5. Skip bombing and then also dropping small bomblets attached to flare parachutes. The innovations done on a shoestring were amazing.

    Everyone thinks the Pacific is a beautiful place. It is, but Beautiful Places will kill you. Cloud formations that whip up over any land mass quicker than anything. The aforementioned lack of precise navigational tools, just a degree off on a 500nm flight could easily be the difference between a land and a water landing. And the Japanese were very good with their AAA. Very very good.

    Seems I've read more than one account where the lead plane has decided to keep leading no matter what. Aviators back then had big brass everything.

    As to the IJ treatment of prisoners, one guy I knew basically said they were aliens. As in thinking they were aliens made it easier to understand them. Good people, but...

    Great post. I think there would have been more MOH from the Pacific except too many just went... missing.

    1. I've got to wonder if that's why the AF hasn't changed the story. In '88, the JASDF (which was all I was familiar with of Japanese forces), was coming into it's own as a worthy ally. An accident of war resulting in the deaths of our own folks is one thing, murdering prisoners would be another. At least from our point of view. The article Tom cites above points out the Japanese point of view (at that time) which reflects their culture. Which in my mind does not excuse, merely explains.

      Thanks, One thing that writing this series of posts has confirmed is that the difference between a Medal of Honor, a Service Cross and a Silver Star if frequently the skill of the writer and the politics of the situation. Shouldn't be that way, but....

    2. Peter Grant, over at BayouRenaissanceMan, addresses the awards issue in this article.

      Seems that someone in power finally figured out that medals were being slow-rolled, and lit a fire under some people's derrieres. About time. (And then some loudmouth yahoo had to go pontificate... :) )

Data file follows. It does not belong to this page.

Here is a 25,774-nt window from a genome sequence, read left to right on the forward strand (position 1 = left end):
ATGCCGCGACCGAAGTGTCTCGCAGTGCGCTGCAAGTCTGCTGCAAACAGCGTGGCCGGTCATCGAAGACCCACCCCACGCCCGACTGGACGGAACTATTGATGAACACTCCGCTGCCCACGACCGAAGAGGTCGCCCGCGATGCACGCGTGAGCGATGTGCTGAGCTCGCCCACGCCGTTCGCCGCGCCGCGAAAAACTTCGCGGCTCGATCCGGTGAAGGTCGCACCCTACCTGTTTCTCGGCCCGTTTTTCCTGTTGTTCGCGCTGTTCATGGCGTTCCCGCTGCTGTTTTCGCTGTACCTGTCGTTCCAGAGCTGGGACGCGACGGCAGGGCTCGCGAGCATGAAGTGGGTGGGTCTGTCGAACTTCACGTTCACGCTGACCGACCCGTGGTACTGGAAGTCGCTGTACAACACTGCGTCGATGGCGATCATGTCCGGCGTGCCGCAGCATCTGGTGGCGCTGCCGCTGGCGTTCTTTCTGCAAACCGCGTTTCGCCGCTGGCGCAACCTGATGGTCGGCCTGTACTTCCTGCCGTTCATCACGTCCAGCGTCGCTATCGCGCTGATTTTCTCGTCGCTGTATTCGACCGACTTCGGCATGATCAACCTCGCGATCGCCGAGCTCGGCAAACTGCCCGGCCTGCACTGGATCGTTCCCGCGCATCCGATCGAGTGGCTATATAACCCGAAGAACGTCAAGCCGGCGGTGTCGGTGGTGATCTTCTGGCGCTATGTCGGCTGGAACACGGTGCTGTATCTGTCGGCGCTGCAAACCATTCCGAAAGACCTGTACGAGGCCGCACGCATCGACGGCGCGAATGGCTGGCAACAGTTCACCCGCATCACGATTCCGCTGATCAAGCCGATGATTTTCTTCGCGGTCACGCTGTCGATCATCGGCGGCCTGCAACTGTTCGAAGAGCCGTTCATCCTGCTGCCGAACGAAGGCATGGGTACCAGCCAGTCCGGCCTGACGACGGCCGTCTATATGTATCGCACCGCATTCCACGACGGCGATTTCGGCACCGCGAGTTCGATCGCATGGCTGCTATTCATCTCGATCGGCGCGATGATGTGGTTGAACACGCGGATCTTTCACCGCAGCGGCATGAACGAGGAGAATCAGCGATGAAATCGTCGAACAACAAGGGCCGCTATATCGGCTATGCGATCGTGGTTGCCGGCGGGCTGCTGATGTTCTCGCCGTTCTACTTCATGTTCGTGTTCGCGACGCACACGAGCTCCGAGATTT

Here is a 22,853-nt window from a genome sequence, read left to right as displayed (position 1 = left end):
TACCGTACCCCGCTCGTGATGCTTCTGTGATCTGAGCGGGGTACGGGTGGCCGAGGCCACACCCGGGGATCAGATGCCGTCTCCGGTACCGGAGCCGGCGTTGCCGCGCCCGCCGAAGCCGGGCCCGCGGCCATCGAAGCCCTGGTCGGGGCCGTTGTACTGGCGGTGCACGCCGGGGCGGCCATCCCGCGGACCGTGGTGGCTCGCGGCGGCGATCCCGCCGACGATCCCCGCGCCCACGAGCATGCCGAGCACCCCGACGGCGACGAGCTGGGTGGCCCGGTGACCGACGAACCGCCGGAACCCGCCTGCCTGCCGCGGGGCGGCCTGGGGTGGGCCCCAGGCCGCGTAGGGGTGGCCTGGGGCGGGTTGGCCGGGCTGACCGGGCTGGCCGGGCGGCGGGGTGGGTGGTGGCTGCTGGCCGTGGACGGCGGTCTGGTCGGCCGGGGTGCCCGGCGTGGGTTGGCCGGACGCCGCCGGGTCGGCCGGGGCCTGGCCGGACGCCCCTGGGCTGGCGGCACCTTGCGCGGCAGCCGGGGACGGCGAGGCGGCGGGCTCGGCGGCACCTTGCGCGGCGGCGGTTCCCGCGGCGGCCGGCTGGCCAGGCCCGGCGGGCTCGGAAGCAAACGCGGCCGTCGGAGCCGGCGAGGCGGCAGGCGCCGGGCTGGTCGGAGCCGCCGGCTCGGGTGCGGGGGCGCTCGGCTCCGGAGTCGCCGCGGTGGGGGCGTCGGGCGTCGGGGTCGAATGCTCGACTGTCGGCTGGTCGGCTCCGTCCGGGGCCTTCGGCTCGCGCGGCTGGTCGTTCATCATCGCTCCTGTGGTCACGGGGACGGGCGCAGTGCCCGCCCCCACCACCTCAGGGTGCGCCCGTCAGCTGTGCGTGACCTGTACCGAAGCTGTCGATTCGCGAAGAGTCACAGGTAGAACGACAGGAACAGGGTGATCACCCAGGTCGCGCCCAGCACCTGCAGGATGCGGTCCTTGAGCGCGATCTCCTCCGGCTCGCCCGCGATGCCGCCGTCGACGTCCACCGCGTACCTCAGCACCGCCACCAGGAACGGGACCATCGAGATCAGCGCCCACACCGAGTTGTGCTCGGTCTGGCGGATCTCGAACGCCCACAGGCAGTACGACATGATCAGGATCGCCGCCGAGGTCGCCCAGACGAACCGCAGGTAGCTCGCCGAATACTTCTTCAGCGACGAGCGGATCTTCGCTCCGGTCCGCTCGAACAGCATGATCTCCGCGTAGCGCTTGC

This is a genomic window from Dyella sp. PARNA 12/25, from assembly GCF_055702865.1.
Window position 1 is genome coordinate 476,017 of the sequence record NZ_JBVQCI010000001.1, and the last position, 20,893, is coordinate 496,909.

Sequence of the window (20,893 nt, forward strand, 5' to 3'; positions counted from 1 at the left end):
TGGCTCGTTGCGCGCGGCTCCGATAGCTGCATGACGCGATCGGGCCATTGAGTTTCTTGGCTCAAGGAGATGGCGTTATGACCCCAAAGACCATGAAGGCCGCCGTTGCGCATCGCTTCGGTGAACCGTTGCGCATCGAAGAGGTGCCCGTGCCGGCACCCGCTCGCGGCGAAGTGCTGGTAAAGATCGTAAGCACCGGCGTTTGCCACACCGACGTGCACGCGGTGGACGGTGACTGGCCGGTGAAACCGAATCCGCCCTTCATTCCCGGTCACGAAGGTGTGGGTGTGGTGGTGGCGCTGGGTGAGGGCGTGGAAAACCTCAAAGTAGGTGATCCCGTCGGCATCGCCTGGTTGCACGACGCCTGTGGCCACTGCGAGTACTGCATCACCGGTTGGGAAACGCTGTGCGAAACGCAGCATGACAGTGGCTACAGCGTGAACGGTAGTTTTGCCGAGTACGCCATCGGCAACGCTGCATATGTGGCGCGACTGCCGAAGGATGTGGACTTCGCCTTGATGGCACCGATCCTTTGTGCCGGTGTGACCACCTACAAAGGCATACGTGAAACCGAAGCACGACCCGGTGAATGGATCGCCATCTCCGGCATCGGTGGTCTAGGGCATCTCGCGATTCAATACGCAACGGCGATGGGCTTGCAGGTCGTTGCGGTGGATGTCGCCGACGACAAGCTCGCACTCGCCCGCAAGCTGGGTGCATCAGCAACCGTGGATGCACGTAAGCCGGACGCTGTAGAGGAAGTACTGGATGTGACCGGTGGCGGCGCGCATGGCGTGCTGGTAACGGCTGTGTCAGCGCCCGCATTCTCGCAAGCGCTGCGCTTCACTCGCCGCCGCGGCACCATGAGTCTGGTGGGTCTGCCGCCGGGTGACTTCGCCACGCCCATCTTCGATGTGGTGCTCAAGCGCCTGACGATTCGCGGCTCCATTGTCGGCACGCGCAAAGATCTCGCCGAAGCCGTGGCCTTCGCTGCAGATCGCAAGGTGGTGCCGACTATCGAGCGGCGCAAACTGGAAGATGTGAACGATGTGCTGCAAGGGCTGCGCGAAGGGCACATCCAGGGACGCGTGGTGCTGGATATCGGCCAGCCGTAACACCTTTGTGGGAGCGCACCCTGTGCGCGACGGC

6. I read that. Actually, I'm all for due diligence and patience. Let ALL the facts come to the surface. Some of the acts of Heroism are black and white. Others just look that way. Suffice it to say that I don't trust the folks at any Headquarters above Wing level (and even those only sparingly) as far as I can through the building. (Given enough ARGGGHHH and I can throw most people pretty far). That having been said. Afghanistan started almost 20 years ago. Iraq 10. That should be sufficient time to sort things out. Oh wait...wasn't about 8 years of that time spent with somebody as Commander in Chief that....Never mind. I don't want to impugn his record.


  7. Amazing and scary what we asked our warriors to do during WWII. We would never ask that of our aircrews today, but then again, there wasn't the same risk of SA-7s, and other Anti-Air weaponry that we have today, so the chance of success was better. Eventually, the SCS will be a no-go zone for ships and aircraft.

    1. Let's hope not. Got to admit though I think the probability of that being allowed to happen would be significantly higher were DJT's predecessor still in charge or the Hildebeast had won.

  8. I remember reading about the Aleutian campaign and wondering "why this guy but not that guy?". Later I mentioned it to a fellow who'd been in the Rangers who pointed out the "no living witnesses" problem. One man had done his deed in view of his unit: the other had walked off into a blinding snowfall, and those following him only saw bodies and cleared positions. About skip-bombing: there are some photos of A-20s skip-bombing IJN warships (photos snapped from other A-20s that had just done the same thing) that make my stomach sink to think of doing it. As in the Wild Weasels motto: YBTBSM!

    1. Skip bombing was/is definitely a risky business. It doesn't work if the bomb is retarded (meaning High Drag, Beans). It's got to maintain energy all the way to the target, meaning it's flying formation with you. Agressively pulling up to above the blast radius (2500' or so for modern 500 pounder) was highly advised. But if released in range, in level flight with enough airspeed. the likely hood of a hit was much greater than any kind of dive delivery or higher altitude level delivery.

  9. Replies
    1. I don't know, "You BETTER be S#!&&#N" Me" has a certain ring to it also.

  10. Low altitude is always 'interesting', and yes, reaction time is pretty much nil. All honors to him and the other crews that died.